Deep-Frying Safety

The type of method used for cooking turkey may also pose a danger if it is not properly performed. Deep-frying is becoming a popular method for cooking whole turkeys, but extreme care is necessary to ensure safety. Because the required equipment can be cumbersome and the large quantity of hot oil necessary for cooking a whole bird can be dangerous, deep-frying a whole turkey is much less safe than deep-frying food on a smaller scale. It is important to note that Underwriters Laboratories has refused to certify any turkey deep-frying equipment because of the dangers involved. Listed below are some important points to consider when deep-frying turkey:

  • Because of the size of the cooking equipment and the large quantity of oil required, deep-frying a whole turkey should never be attempted indoors. Pieces of turkey meat can be safely deep-fried indoors using using traditional equipment such as a small pot on a stove top.
  • When purchasing a deep-fryer designed for cooking whole turkeys, make sure the model has a solid base that will hold the cooking pot firmly. Models with tripod legs should be avoided because they can easily tip.
  • The pot must be large enough to accommodate the turkey, but not so large that it becomes wobbly on the heating surface.
  • Do not overfill the pot with oil. When the turkey is placed into the pot, the oil may spill over the sides and ignite on the heating unit.
  • The temperature of the oil should be closely watched. If the oil overheats, it may ignite.
  • If the turkey is not thawed completely when it is inserted into the hot oil, it may cause the oil to spill over because of the reaction of the hot oil to the frozen bird.
  • Any utensils and equipment that come into contact with the hot oil must be dried thoroughly first. Moisture on the utensils will cause splattering when brought into contact with the hot oil, which can be dangerous.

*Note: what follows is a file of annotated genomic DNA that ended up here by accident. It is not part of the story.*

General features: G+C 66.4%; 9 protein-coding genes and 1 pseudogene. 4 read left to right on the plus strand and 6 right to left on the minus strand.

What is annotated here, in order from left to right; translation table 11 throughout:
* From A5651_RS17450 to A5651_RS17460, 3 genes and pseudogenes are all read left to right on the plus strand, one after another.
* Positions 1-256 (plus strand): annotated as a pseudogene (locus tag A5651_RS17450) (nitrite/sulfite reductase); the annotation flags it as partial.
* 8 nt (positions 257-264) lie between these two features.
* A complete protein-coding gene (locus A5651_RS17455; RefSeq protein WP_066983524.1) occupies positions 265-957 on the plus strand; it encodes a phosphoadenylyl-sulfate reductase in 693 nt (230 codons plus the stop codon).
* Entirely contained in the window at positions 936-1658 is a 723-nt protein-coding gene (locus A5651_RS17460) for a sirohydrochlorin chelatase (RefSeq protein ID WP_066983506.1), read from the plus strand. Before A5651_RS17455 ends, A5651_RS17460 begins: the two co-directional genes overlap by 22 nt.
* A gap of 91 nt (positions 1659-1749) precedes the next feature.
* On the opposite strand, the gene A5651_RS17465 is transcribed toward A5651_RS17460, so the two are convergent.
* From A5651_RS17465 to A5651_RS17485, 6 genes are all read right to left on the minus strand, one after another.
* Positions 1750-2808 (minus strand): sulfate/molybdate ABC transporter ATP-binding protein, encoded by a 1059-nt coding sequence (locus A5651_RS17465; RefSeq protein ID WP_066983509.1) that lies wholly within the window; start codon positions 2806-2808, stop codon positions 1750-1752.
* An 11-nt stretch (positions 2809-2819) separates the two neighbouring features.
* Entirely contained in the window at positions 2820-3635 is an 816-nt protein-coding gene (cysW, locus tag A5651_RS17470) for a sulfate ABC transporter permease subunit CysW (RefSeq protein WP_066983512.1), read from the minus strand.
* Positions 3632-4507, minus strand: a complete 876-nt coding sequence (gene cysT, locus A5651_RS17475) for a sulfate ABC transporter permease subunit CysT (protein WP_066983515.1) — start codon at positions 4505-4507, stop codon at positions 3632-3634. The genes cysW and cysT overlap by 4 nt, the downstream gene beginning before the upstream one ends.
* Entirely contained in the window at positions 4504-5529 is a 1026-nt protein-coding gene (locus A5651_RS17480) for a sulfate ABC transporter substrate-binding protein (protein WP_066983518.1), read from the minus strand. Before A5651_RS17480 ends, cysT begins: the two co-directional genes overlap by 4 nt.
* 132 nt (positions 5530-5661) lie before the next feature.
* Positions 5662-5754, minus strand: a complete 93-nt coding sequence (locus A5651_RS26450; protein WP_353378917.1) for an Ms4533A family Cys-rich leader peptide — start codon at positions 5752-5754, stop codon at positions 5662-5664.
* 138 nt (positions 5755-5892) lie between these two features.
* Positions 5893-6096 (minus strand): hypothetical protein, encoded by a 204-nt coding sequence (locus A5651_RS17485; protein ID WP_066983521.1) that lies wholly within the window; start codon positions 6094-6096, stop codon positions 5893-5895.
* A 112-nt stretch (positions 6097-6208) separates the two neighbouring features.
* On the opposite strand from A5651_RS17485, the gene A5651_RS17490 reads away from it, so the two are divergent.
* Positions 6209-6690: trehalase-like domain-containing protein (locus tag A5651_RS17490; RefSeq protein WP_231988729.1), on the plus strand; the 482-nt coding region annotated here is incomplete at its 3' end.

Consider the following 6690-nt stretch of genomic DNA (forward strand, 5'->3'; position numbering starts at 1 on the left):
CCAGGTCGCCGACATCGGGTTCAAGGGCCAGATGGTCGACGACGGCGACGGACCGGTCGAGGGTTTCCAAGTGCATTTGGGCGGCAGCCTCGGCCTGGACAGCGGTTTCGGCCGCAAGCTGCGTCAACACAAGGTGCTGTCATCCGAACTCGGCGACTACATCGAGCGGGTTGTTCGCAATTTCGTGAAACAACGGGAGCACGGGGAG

• Make sure the turkey is as dry as possible before it enters the hot oil.
  • The deep-frying equipment should be used a safe distance from all combustible substances. Never place the cooker on a deck, near any building, or on a table.
  • The hot oil should not be left unattended and children and pets should NEVER be allowed near the cooking area.
  • A fire extinguisher and heavy potholders should always be within reach.
  • After the cooking is completed, the oil should not be transferred to another container or disposed of until it has cooled completely. It is extremely dangerous to pour the oil from the cooking vessel until it has cooled. Several hours may be required for the large quantity of oil to cool properly.

Proper Storage

Fresh Turkey

A fresh whole turkey or fresh turkey parts may be stored in the refrigerator at 33°F to 40°F for 1 or 2 days before cooking. It is best to place turkey products in the coldest part of the refrigerator, which is usually the meat drawer or the bottom shelf.

Make sure any juices from raw turkey do not come in contact with any other food items. Packaged raw turkey parts can be placed on a plate in the refrigerator to ensure that none of the juices drip onto any other food items. A whole fresh turkey should be left in the original packaging until it is ready to cook. It can also be placed on a tray or in a pan in the refrigerator in case there are punctures or tears in the packaging.

If fresh turkey needs to be stored longer than 1 or 2 days, it must be frozen; otherwise, it may begin to spoil in the refrigerator before it is scheduled to be roasted. A whole fresh turkey should be left in its original wrapper and may be stored for 6 months in the freezer compartment if the temperature is at 0°F or lower. If the original wrapping is torn or punctured, the turkey should be rewrapped in heavy-duty freezer paper or aluminum foil. Raw turkey parts should be rewrapped with freezer paper or aluminum foil and may be stored in the freezer for up to 3 months. Turkey parts do not keep as long as a whole turkey because there is more surface area exposed to bacteria.